How to Remove Mold From a Wooden Door

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Exterior and basement doors are the ones most prone to mold, but you can discover a mold problem on virtually any door in the house. Despite the potential respiratory hazards inherent in a mold infestation, you can usually handle cleanup with gentle methods. Preventing a recurrence of the infestation may be more difficult, because it involves regulating humidity and moisture. That can be problematic in a damp basement or on a porch in wet weather, or in any interior space where there is high humidity.

How to Remove Mold From a Wooden Door
(Kelly Lawrence/Demand Media)

Some molds are benign; some cause allergic reactions; and some are toxic enough to be carcinogenic; but they all need the same component to make them grow: moisture. Some types of mold subsist on little else, but some, such as toxic black mold, feed on the cellulose in your wall framing and your doors. If you see brown or white mold or mildew growing on a finished or painted door, and the door is otherwise in good shape, it's probably a relatively harmless surface infestation. The presence of black mold, on the other hand, is a sign that the wood isn't finished or that the finish has worn; the problem is seldom a surface one, nor is it harmless.

Kelly Lawrence/Demand Media

If you see mold or mildew growing on a finished door, you can remove it with plain soap and water, according to the recommendation of the U.S. Environmental Protection Agency. Mix a mild solution of dish soap and water -- about an ounce of soap per gallon of water -- put on a respirator and rubber gloves and wash off the mold with a sponge. It's the actual physical removal of the mold that matters; there isn't any need to kill the mold with bleach. If the mold is growing near the bottom of the door, it could be on the bottom edge, and you may have to take the door down to get all of it.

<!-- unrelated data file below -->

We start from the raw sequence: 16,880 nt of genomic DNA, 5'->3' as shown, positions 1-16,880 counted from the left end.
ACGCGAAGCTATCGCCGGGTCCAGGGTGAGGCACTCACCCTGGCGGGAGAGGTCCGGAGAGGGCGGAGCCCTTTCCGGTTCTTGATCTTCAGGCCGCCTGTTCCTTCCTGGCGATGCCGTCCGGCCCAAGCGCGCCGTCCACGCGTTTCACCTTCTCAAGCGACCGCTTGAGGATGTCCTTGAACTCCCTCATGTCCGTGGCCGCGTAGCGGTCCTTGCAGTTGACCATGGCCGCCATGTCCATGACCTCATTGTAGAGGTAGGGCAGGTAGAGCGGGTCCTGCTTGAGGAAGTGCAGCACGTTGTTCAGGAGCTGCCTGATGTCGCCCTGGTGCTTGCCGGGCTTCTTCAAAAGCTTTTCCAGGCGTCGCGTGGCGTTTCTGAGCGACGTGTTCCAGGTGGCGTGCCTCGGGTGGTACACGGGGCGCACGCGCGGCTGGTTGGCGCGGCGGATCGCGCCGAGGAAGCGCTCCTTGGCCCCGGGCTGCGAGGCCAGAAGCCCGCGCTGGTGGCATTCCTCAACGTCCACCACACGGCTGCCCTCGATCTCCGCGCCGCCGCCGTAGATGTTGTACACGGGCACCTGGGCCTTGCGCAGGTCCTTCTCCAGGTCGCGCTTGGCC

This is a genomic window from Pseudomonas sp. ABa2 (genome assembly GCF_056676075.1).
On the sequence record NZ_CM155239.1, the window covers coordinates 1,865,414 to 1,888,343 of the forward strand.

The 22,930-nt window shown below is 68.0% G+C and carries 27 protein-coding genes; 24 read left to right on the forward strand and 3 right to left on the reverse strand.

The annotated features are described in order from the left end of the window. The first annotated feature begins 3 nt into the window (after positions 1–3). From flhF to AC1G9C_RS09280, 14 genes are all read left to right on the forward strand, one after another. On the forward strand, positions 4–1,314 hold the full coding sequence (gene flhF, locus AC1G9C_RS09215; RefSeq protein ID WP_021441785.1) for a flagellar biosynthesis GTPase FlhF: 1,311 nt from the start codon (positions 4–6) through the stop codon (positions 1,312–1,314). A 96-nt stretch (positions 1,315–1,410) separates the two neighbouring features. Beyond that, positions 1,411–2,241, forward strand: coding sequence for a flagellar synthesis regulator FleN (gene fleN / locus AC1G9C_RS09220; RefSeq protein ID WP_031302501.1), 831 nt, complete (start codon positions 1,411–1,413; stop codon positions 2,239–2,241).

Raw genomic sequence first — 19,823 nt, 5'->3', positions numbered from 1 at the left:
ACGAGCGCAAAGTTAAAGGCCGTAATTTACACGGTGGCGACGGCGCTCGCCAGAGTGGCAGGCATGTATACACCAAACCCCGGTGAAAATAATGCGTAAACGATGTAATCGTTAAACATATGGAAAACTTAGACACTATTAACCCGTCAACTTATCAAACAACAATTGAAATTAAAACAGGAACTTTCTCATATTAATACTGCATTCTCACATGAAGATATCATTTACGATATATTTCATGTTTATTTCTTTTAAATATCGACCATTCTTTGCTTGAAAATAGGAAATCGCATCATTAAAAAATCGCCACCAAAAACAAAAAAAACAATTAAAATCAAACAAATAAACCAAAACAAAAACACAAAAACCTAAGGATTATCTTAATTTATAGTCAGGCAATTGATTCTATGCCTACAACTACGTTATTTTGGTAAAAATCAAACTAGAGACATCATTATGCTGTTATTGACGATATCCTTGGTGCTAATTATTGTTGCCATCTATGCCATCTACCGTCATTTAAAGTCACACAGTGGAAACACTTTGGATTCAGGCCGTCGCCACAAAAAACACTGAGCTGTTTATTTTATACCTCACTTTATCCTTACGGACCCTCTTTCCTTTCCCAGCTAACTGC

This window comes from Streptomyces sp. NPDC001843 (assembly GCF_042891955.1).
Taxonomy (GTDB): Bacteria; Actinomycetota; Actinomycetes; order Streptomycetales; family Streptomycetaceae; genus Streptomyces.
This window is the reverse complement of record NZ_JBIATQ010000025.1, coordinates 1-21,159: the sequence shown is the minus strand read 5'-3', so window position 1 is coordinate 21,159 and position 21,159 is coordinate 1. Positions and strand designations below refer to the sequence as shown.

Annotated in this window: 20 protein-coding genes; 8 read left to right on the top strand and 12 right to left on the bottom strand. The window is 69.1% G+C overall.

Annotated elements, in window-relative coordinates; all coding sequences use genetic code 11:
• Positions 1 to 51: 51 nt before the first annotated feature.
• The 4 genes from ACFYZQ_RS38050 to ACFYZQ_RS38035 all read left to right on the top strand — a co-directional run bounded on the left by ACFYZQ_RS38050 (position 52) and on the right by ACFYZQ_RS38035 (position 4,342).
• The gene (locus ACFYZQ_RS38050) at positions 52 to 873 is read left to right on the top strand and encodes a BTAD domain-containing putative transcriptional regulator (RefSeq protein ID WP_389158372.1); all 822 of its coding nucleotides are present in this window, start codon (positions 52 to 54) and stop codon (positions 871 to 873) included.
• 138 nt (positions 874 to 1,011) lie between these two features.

Kelly Lawrence/Demand Media

Removing black mold from an unfinished door -- or one with an old, worn finish -- usually involves extra effort. Start by spraying the affected area with enough bleach to saturate the wood, which will kill the visible mold and prevent it from turning into dust as you clean it. The Centers for Disease Control and Prevention recommend a solution consisting of one part bleach to 10 parts water. Once the mold is saturated, wash it off with soap and water. Take down the door; bring it outside and lay it flat on sawhorses if it's necessary to clean underneath it.

Kelly Lawrence/Demand Media

Once you've cleaned black mold from bare wood, you need to cover the wood with a finish to keep moisture out, or the mold will grow back. Before painting or varnishing, chip out any parts of the wood that have deteriorated with a chisel and fill the void you create with epoxy wood filler. When you finish the wood, you need to avoid leaving any part of it unsealed, so you'll probably have to take the door off so you can paint the bottom edge. Prevent mold problems in the future by running a dehumidifier or providing ventilation to keep down the humidity and moisture.

Kelly Lawrence/Demand Media

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